Small moons orbit within the faint rings of the planet Uranus, as shown in this diagram. The rings form several narrow bands, shown in white, and a few wider bands, in blue and orange. Some of the moons acts as shepherds, keeping the ring material in place. Most of the rings particles are tiny, but some are as big as pickup trucks. [Ruslik0/Wikimedia]
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More Uranus at Opposition
Like peanut butter, planetary rings come in different textures. The rings of Jupiter and Neptune are smooth because the ring particles are tiny. But the rings of Saturn and Uranus are more chunky. They contain plenty of small particles, but they have big chunks mixed in. These different textures can reveal how the rings were made.
The particles in the rings of Jupiter and Neptune probably flake off the moons of these planets when the moons are hit by big space rocks. The bits of debris then spread out to form rings.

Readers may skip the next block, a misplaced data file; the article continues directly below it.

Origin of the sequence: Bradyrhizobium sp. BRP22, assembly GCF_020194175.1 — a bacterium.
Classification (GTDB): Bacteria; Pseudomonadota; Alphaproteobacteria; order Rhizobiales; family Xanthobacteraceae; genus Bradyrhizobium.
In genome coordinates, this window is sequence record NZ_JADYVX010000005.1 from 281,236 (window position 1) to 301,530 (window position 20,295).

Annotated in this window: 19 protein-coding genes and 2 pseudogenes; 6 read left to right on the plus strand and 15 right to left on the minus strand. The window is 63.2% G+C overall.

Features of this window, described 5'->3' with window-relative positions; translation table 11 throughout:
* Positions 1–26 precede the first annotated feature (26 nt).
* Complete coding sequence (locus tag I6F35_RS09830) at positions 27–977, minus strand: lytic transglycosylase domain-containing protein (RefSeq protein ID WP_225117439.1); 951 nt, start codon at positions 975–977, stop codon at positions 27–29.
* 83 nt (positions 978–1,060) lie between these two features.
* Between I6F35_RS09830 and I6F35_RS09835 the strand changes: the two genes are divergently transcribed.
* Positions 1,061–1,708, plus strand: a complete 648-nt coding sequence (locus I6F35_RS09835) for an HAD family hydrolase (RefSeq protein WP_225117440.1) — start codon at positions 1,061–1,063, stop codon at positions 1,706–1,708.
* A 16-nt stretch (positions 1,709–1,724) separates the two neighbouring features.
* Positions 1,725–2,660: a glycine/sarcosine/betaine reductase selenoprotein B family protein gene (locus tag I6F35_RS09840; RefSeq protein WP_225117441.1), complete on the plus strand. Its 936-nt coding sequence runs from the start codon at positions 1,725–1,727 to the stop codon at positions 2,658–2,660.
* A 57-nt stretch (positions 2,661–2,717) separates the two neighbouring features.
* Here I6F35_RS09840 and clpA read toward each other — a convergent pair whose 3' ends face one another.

The small particles in the rings of Uranus probably form in the same way. But the rings of Uranus also contain chunks as big as pickup trucks. These pieces may be debris from a moon that was pulverized by a collision with a comet or asteroid.
The rings of Uranus are darker than charcoal, so they were discovered just 40 years ago. Even then, they were found only because they blocked the light of a star that was passing behind them.
There are several tight bands of material within the rings. These bands are no more than a few miles wide. They probably are “penned in” by small moons, which act like shepherds — their gravity keeps their flocks of ring materials from drifting away.
And Uranus is putting in its best appearance of the year. It rises at sunset, in the constellation Pisces, and remains in view all night. It’s also closest to us for the year, so it shines brightest. Even so, you need binoculars to find it.
Script by Damond Benningfield
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